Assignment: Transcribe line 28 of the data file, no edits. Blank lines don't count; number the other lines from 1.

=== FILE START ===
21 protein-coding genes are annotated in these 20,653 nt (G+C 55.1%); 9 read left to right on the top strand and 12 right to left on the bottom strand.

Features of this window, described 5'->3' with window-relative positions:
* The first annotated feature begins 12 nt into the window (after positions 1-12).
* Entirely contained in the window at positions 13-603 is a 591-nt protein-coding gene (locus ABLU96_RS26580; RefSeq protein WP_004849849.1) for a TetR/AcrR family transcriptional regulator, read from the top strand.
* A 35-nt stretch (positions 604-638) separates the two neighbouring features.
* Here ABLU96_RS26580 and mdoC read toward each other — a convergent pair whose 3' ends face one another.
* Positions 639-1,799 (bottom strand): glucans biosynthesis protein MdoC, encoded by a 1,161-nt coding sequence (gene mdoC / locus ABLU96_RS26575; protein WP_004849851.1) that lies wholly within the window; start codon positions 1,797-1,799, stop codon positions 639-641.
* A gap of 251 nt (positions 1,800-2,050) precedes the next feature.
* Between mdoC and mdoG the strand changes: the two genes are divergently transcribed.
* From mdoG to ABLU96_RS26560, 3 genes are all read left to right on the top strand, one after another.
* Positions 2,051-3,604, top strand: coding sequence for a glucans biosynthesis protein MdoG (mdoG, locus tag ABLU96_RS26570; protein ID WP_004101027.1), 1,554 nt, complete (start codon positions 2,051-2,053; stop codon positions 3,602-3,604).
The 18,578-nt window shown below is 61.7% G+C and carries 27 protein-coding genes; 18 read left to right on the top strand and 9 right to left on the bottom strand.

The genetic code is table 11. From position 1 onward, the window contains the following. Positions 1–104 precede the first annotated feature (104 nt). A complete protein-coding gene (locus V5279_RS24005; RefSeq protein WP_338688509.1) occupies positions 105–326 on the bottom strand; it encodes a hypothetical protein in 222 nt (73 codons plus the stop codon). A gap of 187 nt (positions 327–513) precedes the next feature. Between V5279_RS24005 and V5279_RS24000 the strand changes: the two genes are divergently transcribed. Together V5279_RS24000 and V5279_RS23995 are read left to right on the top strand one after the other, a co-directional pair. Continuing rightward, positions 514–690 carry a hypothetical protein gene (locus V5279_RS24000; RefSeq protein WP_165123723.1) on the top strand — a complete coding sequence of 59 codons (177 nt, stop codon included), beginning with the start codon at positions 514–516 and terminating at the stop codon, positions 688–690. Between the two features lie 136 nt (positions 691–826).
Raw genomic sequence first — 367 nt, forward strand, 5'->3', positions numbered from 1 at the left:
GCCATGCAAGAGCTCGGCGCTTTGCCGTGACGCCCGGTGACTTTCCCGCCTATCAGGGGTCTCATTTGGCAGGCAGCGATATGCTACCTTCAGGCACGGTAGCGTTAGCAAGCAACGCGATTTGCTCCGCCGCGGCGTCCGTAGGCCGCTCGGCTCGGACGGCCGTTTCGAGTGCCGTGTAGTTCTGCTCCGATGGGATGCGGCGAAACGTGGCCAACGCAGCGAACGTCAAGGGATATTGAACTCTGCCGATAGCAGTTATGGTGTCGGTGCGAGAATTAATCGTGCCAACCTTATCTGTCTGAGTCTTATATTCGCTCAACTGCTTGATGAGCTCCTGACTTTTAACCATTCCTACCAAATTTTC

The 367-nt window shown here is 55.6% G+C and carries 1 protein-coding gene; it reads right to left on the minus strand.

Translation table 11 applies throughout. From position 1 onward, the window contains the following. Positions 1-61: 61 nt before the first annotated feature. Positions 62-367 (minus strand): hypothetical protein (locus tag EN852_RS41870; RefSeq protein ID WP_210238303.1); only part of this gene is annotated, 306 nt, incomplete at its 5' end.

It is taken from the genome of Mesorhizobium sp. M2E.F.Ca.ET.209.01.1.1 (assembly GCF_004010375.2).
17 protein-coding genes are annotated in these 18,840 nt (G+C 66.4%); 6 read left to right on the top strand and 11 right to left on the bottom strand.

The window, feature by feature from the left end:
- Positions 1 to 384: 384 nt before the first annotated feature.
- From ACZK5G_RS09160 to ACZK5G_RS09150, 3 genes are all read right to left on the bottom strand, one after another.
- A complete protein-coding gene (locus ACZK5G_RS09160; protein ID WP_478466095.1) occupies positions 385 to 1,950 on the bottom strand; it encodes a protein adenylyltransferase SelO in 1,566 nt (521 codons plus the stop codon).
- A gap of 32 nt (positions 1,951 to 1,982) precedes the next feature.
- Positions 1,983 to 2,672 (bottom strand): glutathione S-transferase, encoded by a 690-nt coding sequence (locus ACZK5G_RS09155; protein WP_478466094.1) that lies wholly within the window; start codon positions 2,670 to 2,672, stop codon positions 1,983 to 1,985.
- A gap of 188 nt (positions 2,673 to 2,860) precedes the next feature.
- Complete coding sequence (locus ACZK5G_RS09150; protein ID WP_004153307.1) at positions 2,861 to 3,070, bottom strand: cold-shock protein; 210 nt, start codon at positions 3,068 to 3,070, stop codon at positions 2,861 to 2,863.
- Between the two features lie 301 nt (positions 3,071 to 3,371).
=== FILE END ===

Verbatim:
- Between the two features lie 301 nt (positions 3,071 to 3,371).